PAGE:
Interview with Architect Liam Young

Interview with Architect Liam Young
19/09/2016 , by , in Interview Old

Why are you a speculative architect? What drives you in visualizing fictional near-future scenarios?

I was originally trained as a very traditional architect. I come from Australia, where there is a real fascination with the conventional ideas of making space. For a while, I worked in that classic form of practice, before I began to see that dominant forces shaping cities were starting to exist outside the traditional domain of architecture. Cities used to be formed by permanent networks of infrastructure, roads, public spaces, buildings. But now, emerging technologies are shifting the active agents of the city beyond the physical spectrum. So, architects that define that practice around the traditional ideas of making static and physical buildings are becoming increasingly marginalized.

Speculative architectural practice is really just an attempt to stay relevant in the context of a city that is always changing. I use this type of work to think about how, as designers, we could engage with emerging technologies in a much more critical and urgent way. Traditional architecture exists at the wrong end of the technology transfer line. Technology always happens to us rather than being shaped by us. With this type of work we are speculating and acting on the potentials of technology, and being active agents in shaping the development of where it could go and what we could use it for. So, I thought that operating with networks, software, stories and fiction within other cultural forms was a timely and legitimate form of architectural practice.

So, it is a way of being up to date with the developments in architecture.

I think somehow we all want to be able to effect change at some scale. I don’t think the traditional role of architects is going to disappear, but classic architects are going to become a form of luxury item. Louis Vuitton handbags still exist in the world, they serve no real purpose, but we all kind of like to have them. And the role of architects designing crafted physical buildings is going to operate in a similar way. The architectural profession will have to diversify. A speculative architect will tell stories about possible futures, and there will be architects as politicians, urban planners, tech company executives, researchers, writers and performers. The change is just an expanding role of the discipline.

You use drones for many of your projects. Do you think drones occupy an important position in the technology of the future?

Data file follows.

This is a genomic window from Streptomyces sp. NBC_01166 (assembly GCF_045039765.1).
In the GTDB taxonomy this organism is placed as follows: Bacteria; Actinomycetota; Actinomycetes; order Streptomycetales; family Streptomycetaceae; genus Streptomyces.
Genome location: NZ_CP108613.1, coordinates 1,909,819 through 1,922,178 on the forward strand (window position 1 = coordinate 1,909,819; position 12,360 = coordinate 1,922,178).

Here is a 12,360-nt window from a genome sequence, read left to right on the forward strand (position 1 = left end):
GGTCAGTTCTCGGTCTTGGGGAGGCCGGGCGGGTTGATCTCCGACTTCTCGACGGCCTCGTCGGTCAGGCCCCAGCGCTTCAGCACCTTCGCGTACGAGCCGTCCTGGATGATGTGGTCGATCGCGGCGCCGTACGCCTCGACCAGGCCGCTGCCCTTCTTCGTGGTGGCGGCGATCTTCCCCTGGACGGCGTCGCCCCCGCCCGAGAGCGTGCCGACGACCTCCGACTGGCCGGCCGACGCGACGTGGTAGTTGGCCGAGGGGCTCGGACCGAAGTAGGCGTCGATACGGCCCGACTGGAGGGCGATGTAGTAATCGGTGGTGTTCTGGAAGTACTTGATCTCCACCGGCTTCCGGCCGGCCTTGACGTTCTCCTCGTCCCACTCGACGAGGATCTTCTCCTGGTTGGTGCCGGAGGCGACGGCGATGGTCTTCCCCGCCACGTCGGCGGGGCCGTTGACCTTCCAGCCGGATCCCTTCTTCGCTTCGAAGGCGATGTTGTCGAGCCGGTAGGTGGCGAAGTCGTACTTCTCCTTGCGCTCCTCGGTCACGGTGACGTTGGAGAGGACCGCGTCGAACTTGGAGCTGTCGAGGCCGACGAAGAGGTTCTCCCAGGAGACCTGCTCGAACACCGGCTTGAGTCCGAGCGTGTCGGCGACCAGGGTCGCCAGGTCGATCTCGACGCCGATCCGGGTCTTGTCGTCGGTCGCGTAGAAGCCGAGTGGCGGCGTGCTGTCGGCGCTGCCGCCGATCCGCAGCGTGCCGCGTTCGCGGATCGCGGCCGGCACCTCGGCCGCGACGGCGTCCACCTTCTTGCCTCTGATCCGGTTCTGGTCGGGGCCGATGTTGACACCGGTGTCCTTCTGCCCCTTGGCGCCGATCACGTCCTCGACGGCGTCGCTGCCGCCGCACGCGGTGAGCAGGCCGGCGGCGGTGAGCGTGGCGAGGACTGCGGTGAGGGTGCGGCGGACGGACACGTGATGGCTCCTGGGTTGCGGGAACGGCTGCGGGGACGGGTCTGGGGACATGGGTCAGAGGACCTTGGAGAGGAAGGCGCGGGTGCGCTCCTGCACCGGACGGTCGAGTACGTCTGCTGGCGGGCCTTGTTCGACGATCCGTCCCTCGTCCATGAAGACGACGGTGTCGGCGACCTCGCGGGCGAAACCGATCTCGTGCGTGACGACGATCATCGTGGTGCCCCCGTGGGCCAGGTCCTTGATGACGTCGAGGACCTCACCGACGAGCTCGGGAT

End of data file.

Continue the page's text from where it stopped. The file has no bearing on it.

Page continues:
I think drones are important for a speculative architect right now, because they are at an interesting point in their technological development. They just moved from being expensive and elite militarized technologies to being utterly accessible to everybody. Last year was supposedly the Christmas of the Drone, when everyone would wake up to a toy drone under the tree. In the development of all technologies, the moment we start to see interesting things happening is generally the point where it becomes democratized and people take the technology and misuse it. Sometimes this misuse has horrific consequences but sometimes it creates the conditions for the emergence of Web 2.0, or extraordinary ways of sharing information. My role has been to take the technology and speculate on what alternative applications it could be used for, beyond its original purpose of destruction and surveillance.

How can design play a role in developing new cultural relationships with the anthropocenic world?

What I am doing with Kate Davies in our nomadic research studio Unknown Fields is travel around the world to explore the landscapes our contemporary technologies set in motion. I use the phrase “our luminous screens cast shadows that stretch across the planet”. We have spent around five or six years, traveling through those shadows, looking at the world that our technology has made for us. That includes rare earth landscapes, the mega-ports of the shipping industry, logistics infrastructure, gold mines or the lithium fields in Bolivia where our batteries are coming from. All of these vast landscapes are fundamental to the technologies we consider ephemeral or light. The cloud, MacBook Air, wireless and so on are all terms that suggest invisibility, but they are in fact massive geological instruments.


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